By Sylvie Péron

On the day EBACE2021 was cancelled, we received this editorial from NBAA’s CEO. 

A member of the board of directors of the (US) National Aeronautic Association, 
Ed Bolen became the president and CEO of the National Business Aviation Association (NBAA) in Washington, DC, on Sept. 7, 2004. Ever since, he has devoted himself to serving the cause of BizAv with talent and passion. Bolen is a recreational pilot and a competitive tennis player. 

An Essential Industry Displays Resilience, Innovation in a COVID Moment

As the business aviation market continues its response to this ongoing COVID-19 moment, I believe the industry has displayed tremendous resilience throughout the past year, which presents reason for optimism as we look toward finally emerging from this crisis.

But first, a perspective on the situation at the start of this new year: national and international travel restrictions are having a profound impact on the flexibility afforded by business aviation, and those effects continue to linger today. 

These factors, however, must also be considered in light of continued demand for business aviation, as people and companies have maintained their regional travel across the U.S., often seeking access to locations with dramatically reduced airline service. It’s also clear we’re seeing a wave of new business aviation clients, particularly in the charter segment, as people seek a means to address safety and health concerns in conjunction with their most important business missions.

Our industry has built upon this inherent advantage with innovation, including new measures to ensure passenger health. These have ranged from cashless transactions and enhanced sanitization procedures to dedicated flight crews, dispatch and maintenance shifts, altered passenger boarding and seating configurations and more. At the same time, business aviation FBOs have implemented enhanced pandemic protocols, to ensure the safety of their company’s own employees, as well as that of passengers and flight crews utilizing their services.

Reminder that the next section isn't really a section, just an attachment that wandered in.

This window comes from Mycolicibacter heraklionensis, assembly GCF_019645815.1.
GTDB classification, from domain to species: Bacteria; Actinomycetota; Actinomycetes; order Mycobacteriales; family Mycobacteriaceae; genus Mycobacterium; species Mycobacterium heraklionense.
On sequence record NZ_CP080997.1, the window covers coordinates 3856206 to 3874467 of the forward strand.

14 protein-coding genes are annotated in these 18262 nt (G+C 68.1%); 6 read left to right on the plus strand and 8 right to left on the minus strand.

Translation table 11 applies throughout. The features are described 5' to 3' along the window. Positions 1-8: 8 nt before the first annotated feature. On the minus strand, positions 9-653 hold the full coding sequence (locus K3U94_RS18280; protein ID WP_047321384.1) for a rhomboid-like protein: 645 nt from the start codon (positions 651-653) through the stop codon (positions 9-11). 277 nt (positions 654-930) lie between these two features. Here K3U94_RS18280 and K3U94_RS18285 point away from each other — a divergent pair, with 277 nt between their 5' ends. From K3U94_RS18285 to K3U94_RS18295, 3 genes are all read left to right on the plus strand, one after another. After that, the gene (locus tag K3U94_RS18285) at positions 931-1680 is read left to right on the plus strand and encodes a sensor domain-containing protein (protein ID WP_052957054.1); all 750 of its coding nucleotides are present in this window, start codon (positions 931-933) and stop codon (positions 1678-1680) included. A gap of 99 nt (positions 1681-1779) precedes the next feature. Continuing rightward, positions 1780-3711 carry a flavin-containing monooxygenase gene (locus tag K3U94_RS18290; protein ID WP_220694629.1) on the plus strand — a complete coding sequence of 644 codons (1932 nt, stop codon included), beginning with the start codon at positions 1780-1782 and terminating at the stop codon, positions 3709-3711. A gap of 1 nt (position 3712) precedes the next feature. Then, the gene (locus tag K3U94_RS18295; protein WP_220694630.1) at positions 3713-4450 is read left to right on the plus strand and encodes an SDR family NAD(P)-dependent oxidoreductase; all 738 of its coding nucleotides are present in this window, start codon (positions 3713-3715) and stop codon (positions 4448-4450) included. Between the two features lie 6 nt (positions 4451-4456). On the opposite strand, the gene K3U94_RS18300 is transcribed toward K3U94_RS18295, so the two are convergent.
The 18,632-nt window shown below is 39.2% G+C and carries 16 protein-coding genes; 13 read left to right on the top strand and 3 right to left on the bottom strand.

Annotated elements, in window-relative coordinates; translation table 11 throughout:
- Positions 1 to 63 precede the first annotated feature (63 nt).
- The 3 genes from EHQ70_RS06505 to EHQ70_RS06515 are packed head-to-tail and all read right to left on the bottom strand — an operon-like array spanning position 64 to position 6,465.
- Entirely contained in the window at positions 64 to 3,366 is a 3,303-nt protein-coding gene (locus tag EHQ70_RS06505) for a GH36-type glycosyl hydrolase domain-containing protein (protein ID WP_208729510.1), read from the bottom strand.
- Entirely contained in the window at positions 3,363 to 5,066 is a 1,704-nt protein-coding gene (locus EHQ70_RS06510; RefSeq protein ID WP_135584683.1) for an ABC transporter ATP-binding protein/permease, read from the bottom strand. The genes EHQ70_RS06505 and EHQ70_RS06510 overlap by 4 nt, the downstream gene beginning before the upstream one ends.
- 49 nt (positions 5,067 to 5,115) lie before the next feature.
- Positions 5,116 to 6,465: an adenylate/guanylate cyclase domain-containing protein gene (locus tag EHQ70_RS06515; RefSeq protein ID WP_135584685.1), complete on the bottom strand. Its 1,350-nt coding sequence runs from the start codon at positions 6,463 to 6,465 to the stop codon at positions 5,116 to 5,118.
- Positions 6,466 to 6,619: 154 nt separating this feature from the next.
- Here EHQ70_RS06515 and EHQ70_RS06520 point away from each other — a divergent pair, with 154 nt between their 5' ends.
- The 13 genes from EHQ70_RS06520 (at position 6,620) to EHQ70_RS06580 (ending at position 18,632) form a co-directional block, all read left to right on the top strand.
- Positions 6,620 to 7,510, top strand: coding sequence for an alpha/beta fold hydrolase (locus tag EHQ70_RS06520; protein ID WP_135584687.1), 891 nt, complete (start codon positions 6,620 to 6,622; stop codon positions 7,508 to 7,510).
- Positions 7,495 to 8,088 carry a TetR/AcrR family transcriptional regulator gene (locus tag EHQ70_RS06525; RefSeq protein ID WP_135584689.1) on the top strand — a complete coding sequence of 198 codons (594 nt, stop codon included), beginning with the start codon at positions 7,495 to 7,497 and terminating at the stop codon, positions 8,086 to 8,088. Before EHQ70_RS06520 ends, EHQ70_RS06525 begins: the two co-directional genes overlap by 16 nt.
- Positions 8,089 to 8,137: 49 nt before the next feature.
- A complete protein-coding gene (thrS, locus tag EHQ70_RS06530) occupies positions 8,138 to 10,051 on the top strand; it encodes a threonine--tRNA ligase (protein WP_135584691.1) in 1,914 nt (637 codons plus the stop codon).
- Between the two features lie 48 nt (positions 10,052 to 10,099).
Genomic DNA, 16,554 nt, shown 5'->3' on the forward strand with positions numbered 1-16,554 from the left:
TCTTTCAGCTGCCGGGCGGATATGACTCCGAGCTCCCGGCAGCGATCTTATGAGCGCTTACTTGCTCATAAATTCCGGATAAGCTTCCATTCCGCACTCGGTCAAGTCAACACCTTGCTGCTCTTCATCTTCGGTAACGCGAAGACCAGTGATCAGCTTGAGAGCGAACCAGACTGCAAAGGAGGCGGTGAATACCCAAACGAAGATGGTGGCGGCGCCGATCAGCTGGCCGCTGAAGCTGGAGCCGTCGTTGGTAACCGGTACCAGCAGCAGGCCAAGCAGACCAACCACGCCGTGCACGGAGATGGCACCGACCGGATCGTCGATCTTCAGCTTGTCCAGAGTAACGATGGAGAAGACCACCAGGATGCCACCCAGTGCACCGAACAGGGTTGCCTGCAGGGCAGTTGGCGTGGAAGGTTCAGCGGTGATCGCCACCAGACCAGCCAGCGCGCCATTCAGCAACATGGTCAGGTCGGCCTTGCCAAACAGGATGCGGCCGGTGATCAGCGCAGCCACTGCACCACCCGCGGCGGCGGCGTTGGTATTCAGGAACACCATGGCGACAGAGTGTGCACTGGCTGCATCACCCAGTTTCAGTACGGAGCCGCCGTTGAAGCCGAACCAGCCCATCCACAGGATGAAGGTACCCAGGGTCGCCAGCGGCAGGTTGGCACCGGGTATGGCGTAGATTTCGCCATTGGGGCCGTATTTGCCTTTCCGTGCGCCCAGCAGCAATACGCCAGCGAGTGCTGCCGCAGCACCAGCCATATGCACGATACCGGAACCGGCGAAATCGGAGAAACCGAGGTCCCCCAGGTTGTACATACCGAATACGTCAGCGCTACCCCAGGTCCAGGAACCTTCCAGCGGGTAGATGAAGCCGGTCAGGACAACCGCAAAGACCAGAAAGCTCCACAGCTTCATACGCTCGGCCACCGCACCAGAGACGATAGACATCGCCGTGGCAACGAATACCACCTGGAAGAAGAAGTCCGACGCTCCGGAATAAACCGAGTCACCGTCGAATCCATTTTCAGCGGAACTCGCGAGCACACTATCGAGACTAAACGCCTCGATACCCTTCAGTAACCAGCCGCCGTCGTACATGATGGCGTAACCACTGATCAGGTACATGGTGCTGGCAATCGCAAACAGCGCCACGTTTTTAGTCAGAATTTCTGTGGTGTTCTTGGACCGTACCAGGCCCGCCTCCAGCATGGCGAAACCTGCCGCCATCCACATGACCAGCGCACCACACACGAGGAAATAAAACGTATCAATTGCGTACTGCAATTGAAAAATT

©M. Douhaire

In fact, our industry was at the forefront of such measures, and this impressive response has helped business aviation weather the COVID storm with greater resilience than most other segments of the transportation industry. That in turn drives a sense of reassurance, and even optimism, as we look to truly rebound when vaccinations take hold and our lives return to something like a new “normal.”

Many comparisons have been drawn between the economic impact from COVID-19 and the effects from the 2008-2009 financial crisis. However, there is one distinct difference, in that companies have held onto their business aircraft over the past year, unlike the selloffs we experienced throughout the Great Recession, and in other economic downturns. This leads me to believe that, coming away from COVID-19, business aviation might be a leading economic indicator, instead of a trailing one. 

This remains a time that holds unique, daunting and at times seemingly relentless challenges for our industry. However, it’s also a time when learning from each other, and applying lessons that are inherent to us as aviators and aviation professionals, continues to be at the forefront. 

As we all look toward a brighter, non-COVID future, I truly believe 2021 marks a time for new opportunities for our innovative and resilient industry. There remains much to be optimistic about in the year ahead, and while there will undoubtedly be challenges, the lessons we’ve learned will serve us well in 2021 and beyond.